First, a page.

If there was a train doctor, this is what I would tell him! I’ve tried taking the tablets, using certain colours even doing a bit more work but many parts of the layout are at the scenic but messy stage and it’s not getting much better yet. This is a stage we all have to go through but not many people share this. SO, I’m going to be brave. Please be gentle, it won’t always be like this.
Last time we left our long sidings looking pale and not really oily and at the end of their days. So below is how we left them…
The above picture shows that we now have a little more colour, but not nearly enough yet and the track shows no signs of being weathered. I shall do this when all the ballasting is done.
I will use lots of browns, black, oil spots, puddles and static grass, however, in my eagerness I started to focus on an an area down the other end, the coal yard.
I chose to stick some cork down to raise the height and save a bit of ballast and/or clay, however, in hindsight, I should have put foam board around the lot and skipped the ballast stage.
Despite the warmth in recent days the glue took ages to dry and I hate waiting for things to dry. Once the ballast was dry, I started to put chunks of DAS clay into the ballast, pushing it in with my fingers.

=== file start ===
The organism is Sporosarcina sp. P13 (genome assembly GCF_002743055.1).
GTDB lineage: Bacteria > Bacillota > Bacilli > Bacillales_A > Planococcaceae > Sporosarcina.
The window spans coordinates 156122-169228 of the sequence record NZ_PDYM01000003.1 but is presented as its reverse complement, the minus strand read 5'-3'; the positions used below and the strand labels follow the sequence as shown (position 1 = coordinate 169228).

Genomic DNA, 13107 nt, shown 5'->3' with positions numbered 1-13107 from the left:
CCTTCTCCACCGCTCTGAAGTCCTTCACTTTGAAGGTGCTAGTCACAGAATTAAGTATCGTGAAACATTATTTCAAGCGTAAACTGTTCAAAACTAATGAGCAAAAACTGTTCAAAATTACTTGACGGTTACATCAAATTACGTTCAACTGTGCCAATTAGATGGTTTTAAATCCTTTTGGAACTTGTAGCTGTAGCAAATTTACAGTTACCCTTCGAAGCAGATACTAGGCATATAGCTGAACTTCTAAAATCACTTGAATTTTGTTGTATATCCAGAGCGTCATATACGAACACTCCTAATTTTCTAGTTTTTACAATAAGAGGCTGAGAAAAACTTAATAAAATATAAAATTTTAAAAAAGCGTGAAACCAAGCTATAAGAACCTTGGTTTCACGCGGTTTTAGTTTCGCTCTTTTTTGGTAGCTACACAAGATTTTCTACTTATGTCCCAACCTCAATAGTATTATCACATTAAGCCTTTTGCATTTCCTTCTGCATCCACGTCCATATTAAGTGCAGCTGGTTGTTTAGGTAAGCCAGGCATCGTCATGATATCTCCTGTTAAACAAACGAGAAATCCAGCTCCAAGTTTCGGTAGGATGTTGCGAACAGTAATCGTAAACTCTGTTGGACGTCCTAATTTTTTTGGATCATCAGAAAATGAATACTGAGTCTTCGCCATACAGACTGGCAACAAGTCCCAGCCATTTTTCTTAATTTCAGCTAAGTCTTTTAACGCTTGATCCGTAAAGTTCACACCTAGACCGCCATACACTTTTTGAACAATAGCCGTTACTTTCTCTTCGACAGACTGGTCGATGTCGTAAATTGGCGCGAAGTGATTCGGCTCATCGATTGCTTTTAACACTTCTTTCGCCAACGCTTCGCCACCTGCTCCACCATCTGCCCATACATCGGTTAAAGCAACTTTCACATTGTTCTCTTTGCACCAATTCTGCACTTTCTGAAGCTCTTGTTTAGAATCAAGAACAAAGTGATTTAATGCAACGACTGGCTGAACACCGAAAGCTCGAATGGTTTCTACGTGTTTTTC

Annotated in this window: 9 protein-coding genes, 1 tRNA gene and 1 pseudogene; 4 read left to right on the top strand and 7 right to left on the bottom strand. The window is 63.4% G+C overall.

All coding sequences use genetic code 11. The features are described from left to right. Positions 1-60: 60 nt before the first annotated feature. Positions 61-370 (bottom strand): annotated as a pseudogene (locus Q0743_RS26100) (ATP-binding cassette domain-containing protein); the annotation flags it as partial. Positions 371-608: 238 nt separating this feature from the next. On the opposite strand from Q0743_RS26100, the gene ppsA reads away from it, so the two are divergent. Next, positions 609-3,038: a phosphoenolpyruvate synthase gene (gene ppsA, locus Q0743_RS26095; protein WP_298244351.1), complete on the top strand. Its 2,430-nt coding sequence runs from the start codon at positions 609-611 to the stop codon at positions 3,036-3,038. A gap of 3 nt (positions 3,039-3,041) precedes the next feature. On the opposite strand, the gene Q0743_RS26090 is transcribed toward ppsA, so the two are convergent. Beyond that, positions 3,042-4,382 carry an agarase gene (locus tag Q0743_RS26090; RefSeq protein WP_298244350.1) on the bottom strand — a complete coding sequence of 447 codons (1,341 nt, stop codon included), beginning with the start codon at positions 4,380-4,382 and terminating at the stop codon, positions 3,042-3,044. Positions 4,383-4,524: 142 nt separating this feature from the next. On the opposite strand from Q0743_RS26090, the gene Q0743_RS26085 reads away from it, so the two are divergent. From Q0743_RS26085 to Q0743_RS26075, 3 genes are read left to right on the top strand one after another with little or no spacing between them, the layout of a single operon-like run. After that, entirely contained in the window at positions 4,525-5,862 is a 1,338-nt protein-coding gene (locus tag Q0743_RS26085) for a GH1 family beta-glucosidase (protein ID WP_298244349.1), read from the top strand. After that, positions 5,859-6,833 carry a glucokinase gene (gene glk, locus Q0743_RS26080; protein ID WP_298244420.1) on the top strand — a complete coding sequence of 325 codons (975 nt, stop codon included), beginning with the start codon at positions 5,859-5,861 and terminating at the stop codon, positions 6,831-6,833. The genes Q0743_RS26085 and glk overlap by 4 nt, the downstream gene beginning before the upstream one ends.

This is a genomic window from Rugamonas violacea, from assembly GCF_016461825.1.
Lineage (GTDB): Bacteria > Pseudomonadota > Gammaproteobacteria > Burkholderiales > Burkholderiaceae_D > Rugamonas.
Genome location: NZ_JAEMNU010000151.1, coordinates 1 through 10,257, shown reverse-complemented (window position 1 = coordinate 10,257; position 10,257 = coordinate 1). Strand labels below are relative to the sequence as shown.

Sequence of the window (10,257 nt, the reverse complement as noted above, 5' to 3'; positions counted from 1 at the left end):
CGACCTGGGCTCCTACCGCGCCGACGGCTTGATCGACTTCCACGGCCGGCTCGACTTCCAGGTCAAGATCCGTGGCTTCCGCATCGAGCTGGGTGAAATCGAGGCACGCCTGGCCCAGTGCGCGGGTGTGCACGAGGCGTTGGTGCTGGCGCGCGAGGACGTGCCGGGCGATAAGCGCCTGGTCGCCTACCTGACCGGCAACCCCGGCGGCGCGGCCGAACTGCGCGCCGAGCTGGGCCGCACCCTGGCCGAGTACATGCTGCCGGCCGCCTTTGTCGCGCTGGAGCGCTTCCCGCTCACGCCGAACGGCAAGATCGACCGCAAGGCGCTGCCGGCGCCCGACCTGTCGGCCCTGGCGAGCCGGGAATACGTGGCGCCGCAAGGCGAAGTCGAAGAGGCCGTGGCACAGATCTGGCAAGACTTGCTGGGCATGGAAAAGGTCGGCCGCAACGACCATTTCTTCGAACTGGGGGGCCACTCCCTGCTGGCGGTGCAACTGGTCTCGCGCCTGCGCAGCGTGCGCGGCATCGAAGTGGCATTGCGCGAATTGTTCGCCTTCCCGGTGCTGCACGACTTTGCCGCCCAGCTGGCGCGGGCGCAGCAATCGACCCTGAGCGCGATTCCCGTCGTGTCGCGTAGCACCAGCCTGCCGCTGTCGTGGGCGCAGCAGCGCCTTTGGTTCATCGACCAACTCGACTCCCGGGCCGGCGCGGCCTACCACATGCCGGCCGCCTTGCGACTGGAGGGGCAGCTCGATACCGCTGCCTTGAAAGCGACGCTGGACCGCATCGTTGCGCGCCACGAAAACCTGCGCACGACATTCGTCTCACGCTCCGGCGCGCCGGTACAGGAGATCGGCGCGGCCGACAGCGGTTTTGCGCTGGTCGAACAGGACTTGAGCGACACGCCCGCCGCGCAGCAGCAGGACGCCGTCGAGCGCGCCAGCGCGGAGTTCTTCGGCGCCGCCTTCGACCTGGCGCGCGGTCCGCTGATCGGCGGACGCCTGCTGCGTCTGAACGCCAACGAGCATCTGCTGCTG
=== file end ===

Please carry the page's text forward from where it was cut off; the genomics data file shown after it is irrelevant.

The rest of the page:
This is the scene after the forground is covered in DAS clay and a start made at the back. When, I’m done, I stipple the clay with a stiff one inch brush which gives the clay a nice rough surface and hides all the joins from all the pieces.
The whole are is now covered and I’ve run a vehicle over the clay so some tyre marks will be present in the muddy ground. I also pushed my finger in hard in one spot so I can create a nice large puddle. The area will have piles of coal, coal sacks and a coal merchant’s hut. I’m really looking forward to this little bit of gritty history.
I was tempted to make one of these crossings with coffee sticks but when someone has made such a lovely job of these, why would you bother. Cutting the angle sections was fun though.
I’ll keep on ballasting, then I hope we’ll have something that starts to look like a proper railway!
Come back soon!